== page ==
‘Lord, I pray this house is as solid as I think,” Haiti quake survivor prayed.
Two weeks after Haiti's historic earthquake, the stories of survival are beginning to flood out. At the time of the quake, there were hundreds of Americans in country on short-term missions trips.
Ann Klein, during a detailed interview with Christianity Today, told her story of survival and post-quake ministry. She was in Messailler, Haiti, on Tuesday, January 12, on a short-term mission trip. This community is located 20 miles northwest of Port-au-Prince and was not as devastated as Leogane, a major community at the quake epicenter.
During the 7.0 magnitude quake, Ann Klein was aroused from an after-clinic rest to violent shaking. She wondered if the concrete around her would crumble. "I lay there praying, ‘Lord, I pray this house is as solid as I think it is.' "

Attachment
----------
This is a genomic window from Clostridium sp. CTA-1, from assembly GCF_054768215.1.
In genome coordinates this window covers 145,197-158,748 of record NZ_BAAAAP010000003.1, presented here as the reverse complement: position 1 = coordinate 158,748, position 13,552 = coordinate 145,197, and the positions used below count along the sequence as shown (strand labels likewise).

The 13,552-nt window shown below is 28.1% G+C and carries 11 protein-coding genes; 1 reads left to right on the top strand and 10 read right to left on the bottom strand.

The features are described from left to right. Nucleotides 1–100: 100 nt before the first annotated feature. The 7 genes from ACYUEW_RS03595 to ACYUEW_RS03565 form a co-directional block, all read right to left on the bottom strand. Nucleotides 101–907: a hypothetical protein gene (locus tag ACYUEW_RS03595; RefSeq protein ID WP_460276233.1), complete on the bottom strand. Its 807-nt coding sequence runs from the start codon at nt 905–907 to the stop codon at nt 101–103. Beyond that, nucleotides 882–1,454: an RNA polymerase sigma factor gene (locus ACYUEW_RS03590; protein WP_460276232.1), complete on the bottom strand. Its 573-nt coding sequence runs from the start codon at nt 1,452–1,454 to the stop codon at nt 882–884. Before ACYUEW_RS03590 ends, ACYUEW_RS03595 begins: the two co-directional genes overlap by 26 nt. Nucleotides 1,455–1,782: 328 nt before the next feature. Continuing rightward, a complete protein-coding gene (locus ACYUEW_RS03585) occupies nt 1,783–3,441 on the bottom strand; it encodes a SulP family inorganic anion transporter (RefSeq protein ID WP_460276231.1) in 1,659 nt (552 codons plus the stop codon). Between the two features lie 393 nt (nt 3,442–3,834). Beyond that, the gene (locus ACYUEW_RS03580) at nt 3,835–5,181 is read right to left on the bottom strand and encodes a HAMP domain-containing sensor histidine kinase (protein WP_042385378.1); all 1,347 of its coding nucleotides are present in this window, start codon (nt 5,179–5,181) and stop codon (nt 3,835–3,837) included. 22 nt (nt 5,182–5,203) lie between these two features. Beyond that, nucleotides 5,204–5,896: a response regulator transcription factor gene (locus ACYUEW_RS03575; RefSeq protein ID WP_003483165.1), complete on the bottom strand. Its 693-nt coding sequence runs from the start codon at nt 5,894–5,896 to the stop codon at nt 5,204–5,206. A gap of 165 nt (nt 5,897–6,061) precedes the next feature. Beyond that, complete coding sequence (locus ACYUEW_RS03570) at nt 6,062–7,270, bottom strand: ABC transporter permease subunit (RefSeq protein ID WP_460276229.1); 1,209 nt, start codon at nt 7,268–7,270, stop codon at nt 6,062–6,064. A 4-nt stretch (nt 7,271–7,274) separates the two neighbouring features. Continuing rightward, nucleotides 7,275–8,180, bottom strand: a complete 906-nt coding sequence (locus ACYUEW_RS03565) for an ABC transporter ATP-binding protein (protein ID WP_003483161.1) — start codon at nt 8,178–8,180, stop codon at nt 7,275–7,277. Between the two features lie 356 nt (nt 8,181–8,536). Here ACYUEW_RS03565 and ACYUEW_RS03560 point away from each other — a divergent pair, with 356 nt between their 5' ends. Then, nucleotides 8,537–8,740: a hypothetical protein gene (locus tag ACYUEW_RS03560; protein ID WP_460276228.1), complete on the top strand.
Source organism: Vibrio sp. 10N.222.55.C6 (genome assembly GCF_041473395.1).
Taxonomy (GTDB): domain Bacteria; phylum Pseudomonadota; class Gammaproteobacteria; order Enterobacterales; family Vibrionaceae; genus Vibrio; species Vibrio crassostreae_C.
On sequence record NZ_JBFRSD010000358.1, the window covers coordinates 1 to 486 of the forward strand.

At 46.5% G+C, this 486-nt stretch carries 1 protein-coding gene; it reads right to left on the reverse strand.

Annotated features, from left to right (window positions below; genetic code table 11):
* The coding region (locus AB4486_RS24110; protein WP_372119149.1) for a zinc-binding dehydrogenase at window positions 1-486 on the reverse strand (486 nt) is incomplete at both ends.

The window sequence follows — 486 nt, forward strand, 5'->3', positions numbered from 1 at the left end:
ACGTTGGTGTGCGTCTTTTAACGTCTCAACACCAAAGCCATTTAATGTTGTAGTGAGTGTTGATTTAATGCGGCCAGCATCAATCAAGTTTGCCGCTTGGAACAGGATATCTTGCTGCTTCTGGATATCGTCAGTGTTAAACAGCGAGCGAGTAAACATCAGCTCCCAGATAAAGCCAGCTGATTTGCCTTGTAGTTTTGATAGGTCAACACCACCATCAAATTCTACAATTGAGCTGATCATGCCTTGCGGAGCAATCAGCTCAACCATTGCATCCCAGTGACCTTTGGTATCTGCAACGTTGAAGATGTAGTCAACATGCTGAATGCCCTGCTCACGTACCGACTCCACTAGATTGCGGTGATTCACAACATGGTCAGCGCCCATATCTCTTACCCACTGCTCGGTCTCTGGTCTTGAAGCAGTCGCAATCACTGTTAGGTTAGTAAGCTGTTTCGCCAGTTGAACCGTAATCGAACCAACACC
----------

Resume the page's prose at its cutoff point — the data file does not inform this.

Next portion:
Klein, 71, has been a regular volunteer to medical missions work in Haiti since 1990, traveling to the impoverished nation up to six times per year. After nearly a minute (53 seconds to be exact) of violent tremors, the earthquake subsided.
There was, "loud wailing everywhere. People in the village were hysterical," she said. Upon stepping outside, she saw that all of the buildings on the mission campus, where she was staying, were spared major damage. But every other two-story building in the area had collapsed. The reason for this was the fortuitous fact that most of them had been over-designed by her husband, Jeff Klein, who knew the Haitian penchant for skimping on concrete. The nearby town of Cabaret was all but flattened, but providentially there were few fatalities—none on the Presbyterian Mission in Haiti campus.